Sunday, July 19, 2009

Hold On Tight, Folks!

***I know this post is incredibly long, but writing everything down helps me to process all of it***

We got another call, Friday night at 4:52 PM. I've heard so much about THE call, but that's not how it works when you adopt from foster care.  At least that's not how it's worked for us. It's been multiple calls with lots of follow up calls.  This new one concerns a little boy.  He sounds like a wonderful kid. He's developmentally on target in all areas, doing well in preschool, gets along with his peers, a little active but no behavior issues to speak of, able to form attachments. When we signed up to adopt from foster care, DH and I knew that most of the kids in care have experienced some kind of trauma and as a result often have behavioral, emotional, and physical issues. It was drilled into us during our adoption classes: "Our kids are great kids, but they have lots of challenges." We've put a lot of thought into clarifying what we're prepared to handle and what we feel is beyond us.  We're not looking for a perfect child. We know there's no such thing, no matter how a child enters your family. 

The profile of this particular child doesn't fit what we were expecting to hear.  Of course, he's not perfect but has no behavioral issues, no emotional issues, no physical issues. . .and he's legally free for adoption.  There should be people lined up to adopt this child. Then our worker mentioned that he's been in foster care with the same foster family since he was an infant and has been legally free for over two years.  

Me: Wait a second. He's been legally free for over two years and the family he's been with for four years hasn't adopted him.  What's up with that?

Our Worker: Oh, you noticed that (chuckle, chuckle). Well,  I was going to get to that.  His foster mother has been given time to consider adopting him, but she wants more evaluations before deciding.  He's already been evaluated multiple times (mentioned the names of the hospitals) and found to have no problems every time.  She still won't commit to adopting him so we're moving on with finding a permanent family for him.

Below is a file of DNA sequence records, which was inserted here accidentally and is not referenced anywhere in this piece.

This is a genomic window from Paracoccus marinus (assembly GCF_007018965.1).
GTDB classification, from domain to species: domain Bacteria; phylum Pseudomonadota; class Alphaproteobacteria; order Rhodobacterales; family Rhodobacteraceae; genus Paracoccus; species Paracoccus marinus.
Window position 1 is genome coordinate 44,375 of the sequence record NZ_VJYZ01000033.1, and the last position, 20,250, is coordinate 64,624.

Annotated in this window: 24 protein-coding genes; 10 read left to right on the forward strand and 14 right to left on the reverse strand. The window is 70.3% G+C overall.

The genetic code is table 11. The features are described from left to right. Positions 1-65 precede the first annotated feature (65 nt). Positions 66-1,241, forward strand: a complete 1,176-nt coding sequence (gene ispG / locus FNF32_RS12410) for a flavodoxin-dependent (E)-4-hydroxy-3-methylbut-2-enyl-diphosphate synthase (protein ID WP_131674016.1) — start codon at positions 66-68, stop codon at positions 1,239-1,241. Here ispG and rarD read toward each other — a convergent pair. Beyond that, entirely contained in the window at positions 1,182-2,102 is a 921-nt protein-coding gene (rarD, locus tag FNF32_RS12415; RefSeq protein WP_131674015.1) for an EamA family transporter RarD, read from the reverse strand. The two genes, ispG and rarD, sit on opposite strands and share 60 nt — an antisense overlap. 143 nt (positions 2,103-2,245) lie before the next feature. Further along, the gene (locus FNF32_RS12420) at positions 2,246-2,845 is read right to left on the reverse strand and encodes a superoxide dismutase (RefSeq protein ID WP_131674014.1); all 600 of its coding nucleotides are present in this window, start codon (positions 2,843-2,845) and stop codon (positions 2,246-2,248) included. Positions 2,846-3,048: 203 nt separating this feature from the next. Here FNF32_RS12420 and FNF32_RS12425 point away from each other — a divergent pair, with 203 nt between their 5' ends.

Me: Is she OK with that?  

Our Worker: Hmmm. Well, uh, not exactly.  She doesn't want to adopt him, but she doesn't want him removed. She appealed the decision and lost, so now she has no choice. She says she's going to get a lawyer and sue the Department to become his guardian (though not to adopt him) but we don't know yet if that will happen. 

Me: And if she does. . .?

Our Worker: Well, technically, it would be a legally free placement, but it's more like legal risk.  We've given her plenty of time. too much time, so I don't see how she can win, but there is a chance. Are you interested? Think about it over the weekend and let me know.  

I have multiple concerns/thoughts/questions running through my mind:

#1 Clearly this child would be better off staying with his current family if they would have him.  He's been with them for four years!  Why isn't foster mom adopting him?  Are there more issues than his file shows and she's just being an advocate for him?  Or is this about getting him classified as having special needs so he can receive a subsidy after adoption (I hate to even think that one)?  Why won't the Department just give her what she wants so this little guy can stay with her?  Is there more to her than they're telling us?